Female: 11 to 30 ounces (310 to 850 g)

The Northern Harrier is a bird of prey that belongs to the Circinae subfamily and stands out due to its distinctively owl-like facial disk, slender body, and long tail. This species exhibits a low and slow flying pattern when hunting, often skimming just above the ground of open fields and marshes. The males are predominantly gray, while the females and young are brown with streaks of white.

Northern Harriers primarily feed on small mammals and birds. Unique among hawks, these birds possess an owl-like trait of using auditory cues as well as visual ones to locate and catch prey. They’re also known for their polygynous breeding system, where a male may have up to five mates at once, each nesting in different locations within his territory.

Broad-Winged Hawk

Broad Winged Hawk
Broad Winged Hawk 2
Scientific NameButeo platypterus
Length13 to 17 in
Wingspan29 to 39 in
Weight9.3 to 19.8 oz

The Broad-winged Hawk is a medium-sized bird of prey, belonging to the Buteo genus. It’s primarily found throughout the eastern United States and southern Canada, migrating long distances to Central and South America for the winter. The bird is named for its relatively broad wings, and it displays a characteristic white band on the tail, which is bordered by two darker bands.

Broad-winged Hawks inhabit deciduous forests and woodlands, where they primarily feed on small mammals, amphibians, insects, and occasionally birds. They are known for their distinctive soaring flight during migration, often traveling in large groups known as “kettles.” These hawks are monogamous and build nests high in trees where the female usually lays 1 to 3 eggs. Their call is a piercing, two-parted whistle, heard most frequently during the breeding season.

Sharp-Shinned Hawk

Sharp Shinned Hawk
Sharp Shinned Hawk 2
Scientific NameAccipiter striatus
Length23 – 30 cm
Wingspan17 to 23 in
Weight82 – 120 g

The Sharp-shinned Hawk is the smallest member of the Accipiter genus found in North America. Noted for its slender body and short, rounded wings, this hawk is characterized by its blue-gray back and barred orange or reddish underparts. The name “sharp-shinned” refers to the bird’s thin, pencil-like lower leg.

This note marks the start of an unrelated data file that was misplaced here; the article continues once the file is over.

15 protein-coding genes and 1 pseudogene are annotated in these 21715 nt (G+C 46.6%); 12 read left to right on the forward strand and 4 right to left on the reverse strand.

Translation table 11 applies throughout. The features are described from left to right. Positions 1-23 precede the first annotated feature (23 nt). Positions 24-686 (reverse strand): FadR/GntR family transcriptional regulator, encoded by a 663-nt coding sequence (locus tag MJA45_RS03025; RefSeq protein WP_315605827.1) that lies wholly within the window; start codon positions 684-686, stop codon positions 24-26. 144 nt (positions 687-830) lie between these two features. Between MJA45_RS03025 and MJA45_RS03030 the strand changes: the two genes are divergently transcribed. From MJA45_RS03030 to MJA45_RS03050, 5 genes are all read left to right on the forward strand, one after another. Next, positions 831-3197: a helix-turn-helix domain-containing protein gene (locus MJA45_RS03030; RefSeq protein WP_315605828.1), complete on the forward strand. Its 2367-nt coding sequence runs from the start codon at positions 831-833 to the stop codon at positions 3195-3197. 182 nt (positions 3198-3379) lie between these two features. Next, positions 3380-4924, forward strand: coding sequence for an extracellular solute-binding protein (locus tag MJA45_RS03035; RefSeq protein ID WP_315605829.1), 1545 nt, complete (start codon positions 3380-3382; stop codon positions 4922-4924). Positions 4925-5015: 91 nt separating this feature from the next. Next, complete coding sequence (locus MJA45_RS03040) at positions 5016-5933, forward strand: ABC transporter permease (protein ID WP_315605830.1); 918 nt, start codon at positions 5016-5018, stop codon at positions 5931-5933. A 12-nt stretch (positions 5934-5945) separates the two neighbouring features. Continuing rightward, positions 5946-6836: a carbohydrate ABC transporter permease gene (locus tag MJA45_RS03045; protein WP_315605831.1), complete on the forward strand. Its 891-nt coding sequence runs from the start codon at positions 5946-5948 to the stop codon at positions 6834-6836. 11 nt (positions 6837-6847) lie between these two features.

Sharp-shinned Hawks inhabit forests and woodlands, where they exhibit agility and stealth in hunting small birds, their primary food source, although they occasionally consume rodents and insects. They’re known for their impressive flight pattern involving quick, successive wingbeats followed by short glides. When it comes to nesting, they favor coniferous trees and both parents participate in raising their young. Their call, often heard during courtship or territory disputes, is a high-pitched, repetitive ‘kik-kik-kik’.

Red-Shouldered Hawk

Red Shouldered Hawk
Red Shouldered Hawk 2
Scientific NameButeo lineatus
Length15 to 23 in
Wingspan35 to 50 in
Weight1.21 lb- 1.5 lb

The Red-Shouldered Hawk is a medium-sized bird of prey, belonging to the Buteo genus, prevalent in North America. It is characterized by its reddish-brown shoulder patches, from which it derives its name. Other distinctive features include its banded tail and translucent crescents near the wingtips that are visible during flight.

Red-Shouldered Hawks typically inhabit mixed woodlands, often near rivers and swamps, where they hunt for a variety of prey, including small mammals, amphibians, reptiles, and occasionally other birds. Unlike some other hawk species, they are quite vocal, emitting a distinctive, repetitive whistle that often gives away their presence. These hawks build nests high in deciduous trees where they usually lay 2 to 4 eggs. The pairs are monogamous, often maintaining their bond for many years and defending their territories fiercely.

Northern Goshawk

Northern Goshawk
Northern Goshawk 2
Scientific NameAccipiter gentilis
LengthMale: 46 to 61 cm (18 to 24 in) / Female: 58 to 69 cm (23 to 27 in)
Wingspan89 to 105 cm (35 to 41 in)/ Female: 108 to 127 cm (43 to 50 in)